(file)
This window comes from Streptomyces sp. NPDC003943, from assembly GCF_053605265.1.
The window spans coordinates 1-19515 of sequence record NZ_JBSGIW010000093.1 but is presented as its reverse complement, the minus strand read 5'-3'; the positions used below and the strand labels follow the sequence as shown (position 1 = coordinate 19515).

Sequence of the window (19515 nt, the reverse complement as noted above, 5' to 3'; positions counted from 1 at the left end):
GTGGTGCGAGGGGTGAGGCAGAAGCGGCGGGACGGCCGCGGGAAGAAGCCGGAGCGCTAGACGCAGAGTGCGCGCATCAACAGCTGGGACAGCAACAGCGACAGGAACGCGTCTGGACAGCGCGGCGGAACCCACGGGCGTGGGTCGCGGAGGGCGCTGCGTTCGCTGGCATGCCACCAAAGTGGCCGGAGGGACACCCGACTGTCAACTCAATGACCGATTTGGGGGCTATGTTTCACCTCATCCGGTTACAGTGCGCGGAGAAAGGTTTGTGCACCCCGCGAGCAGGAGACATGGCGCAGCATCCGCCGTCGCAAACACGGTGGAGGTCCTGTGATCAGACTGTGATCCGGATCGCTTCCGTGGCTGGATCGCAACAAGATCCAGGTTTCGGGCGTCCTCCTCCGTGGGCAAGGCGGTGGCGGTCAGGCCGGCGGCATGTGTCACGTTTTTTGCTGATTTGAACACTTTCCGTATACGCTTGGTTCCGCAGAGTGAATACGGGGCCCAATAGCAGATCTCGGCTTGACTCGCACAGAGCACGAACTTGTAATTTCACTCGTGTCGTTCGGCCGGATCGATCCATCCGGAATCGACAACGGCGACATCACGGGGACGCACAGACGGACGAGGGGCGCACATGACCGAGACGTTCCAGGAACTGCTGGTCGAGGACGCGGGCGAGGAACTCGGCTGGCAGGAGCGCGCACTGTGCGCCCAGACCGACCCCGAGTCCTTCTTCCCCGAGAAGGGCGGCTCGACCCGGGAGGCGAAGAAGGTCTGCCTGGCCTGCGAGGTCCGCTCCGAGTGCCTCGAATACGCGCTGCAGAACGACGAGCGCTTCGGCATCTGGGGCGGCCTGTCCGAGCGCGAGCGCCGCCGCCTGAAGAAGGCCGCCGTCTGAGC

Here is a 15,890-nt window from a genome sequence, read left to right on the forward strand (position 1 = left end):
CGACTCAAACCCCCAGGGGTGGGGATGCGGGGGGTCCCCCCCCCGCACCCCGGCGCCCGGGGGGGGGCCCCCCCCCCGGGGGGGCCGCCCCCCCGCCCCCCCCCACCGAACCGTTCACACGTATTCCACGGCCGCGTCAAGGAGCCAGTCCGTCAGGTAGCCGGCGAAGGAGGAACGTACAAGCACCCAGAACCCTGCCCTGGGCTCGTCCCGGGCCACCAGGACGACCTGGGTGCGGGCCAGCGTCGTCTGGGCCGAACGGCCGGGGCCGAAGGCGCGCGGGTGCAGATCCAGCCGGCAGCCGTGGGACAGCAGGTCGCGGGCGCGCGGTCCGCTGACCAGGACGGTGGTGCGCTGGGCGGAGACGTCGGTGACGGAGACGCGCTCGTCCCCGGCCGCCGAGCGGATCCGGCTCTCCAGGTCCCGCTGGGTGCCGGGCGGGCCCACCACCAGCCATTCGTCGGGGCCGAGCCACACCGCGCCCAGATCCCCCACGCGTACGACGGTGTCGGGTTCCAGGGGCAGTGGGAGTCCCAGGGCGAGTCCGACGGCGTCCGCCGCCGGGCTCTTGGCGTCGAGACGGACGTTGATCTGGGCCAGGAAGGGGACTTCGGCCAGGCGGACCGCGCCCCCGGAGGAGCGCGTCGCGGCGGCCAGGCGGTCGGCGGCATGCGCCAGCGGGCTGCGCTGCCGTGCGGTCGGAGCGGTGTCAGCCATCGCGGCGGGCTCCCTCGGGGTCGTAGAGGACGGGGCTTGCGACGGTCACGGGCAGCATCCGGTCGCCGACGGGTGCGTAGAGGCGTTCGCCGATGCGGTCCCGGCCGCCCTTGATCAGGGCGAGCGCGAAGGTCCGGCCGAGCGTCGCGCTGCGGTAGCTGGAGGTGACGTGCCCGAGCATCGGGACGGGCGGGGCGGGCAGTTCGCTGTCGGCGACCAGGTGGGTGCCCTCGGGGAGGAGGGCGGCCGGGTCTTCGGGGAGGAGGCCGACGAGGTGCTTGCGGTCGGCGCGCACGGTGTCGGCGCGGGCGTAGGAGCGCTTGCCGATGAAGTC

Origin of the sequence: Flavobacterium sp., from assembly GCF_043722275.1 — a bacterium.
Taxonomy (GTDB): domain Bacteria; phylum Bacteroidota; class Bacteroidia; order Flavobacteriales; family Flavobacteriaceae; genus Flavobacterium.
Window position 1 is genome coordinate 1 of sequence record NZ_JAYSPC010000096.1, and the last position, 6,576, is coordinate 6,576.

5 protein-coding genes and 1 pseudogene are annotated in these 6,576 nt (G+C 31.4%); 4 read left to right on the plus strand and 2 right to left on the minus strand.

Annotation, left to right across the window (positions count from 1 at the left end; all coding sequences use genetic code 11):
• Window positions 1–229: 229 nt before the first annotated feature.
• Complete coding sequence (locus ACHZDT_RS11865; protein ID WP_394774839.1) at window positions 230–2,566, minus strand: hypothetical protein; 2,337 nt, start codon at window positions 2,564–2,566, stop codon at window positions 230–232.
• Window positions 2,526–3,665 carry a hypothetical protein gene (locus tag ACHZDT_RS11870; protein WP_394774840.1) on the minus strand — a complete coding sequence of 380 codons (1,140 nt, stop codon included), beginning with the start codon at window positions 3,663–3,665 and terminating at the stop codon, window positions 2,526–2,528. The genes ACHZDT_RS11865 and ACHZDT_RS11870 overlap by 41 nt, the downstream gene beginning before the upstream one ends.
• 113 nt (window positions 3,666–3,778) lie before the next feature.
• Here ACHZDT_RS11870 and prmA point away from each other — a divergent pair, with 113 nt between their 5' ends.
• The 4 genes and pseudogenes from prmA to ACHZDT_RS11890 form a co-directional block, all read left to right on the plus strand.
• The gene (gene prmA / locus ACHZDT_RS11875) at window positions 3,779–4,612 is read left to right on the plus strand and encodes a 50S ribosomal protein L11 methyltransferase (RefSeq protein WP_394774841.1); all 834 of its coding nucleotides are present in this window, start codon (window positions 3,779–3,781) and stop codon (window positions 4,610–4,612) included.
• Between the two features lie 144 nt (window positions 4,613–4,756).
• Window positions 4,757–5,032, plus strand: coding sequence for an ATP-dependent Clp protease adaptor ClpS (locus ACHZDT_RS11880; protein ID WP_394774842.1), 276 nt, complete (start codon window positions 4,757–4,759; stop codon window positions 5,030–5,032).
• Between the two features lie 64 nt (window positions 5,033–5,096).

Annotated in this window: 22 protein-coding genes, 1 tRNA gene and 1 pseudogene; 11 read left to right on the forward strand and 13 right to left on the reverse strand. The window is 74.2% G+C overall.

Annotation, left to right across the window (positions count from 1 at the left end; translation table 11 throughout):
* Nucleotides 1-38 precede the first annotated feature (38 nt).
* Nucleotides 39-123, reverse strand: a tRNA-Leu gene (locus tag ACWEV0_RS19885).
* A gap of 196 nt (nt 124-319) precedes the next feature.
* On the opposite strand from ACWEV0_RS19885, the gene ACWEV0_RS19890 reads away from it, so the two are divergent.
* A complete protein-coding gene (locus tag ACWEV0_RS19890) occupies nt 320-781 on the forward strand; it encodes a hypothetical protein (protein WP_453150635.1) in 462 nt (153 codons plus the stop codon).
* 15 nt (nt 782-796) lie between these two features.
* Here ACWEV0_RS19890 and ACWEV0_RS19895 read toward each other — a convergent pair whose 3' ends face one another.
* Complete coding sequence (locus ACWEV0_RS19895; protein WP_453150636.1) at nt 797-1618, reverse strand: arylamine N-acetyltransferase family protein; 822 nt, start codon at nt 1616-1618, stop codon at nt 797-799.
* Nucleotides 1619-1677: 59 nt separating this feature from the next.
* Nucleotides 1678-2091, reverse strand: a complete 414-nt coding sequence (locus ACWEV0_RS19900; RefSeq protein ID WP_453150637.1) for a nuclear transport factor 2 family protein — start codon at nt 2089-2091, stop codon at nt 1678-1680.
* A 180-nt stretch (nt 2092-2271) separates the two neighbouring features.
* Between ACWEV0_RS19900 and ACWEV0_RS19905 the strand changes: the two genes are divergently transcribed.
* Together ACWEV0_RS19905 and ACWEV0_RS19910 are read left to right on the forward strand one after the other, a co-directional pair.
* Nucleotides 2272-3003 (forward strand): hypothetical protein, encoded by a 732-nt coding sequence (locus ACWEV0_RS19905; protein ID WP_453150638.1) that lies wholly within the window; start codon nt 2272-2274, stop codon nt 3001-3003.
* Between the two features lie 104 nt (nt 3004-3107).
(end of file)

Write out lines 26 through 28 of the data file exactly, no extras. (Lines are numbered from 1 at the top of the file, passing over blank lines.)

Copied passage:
* A gap of 196 nt (nt 124-319) precedes the next feature.
* On the opposite strand from ACWEV0_RS19885, the gene ACWEV0_RS19890 reads away from it, so the two are divergent.
* A complete protein-coding gene (locus tag ACWEV0_RS19890) occupies nt 320-781 on the forward strand; it encodes a hypothetical protein (protein WP_453150635.1) in 462 nt (153 codons plus the stop codon).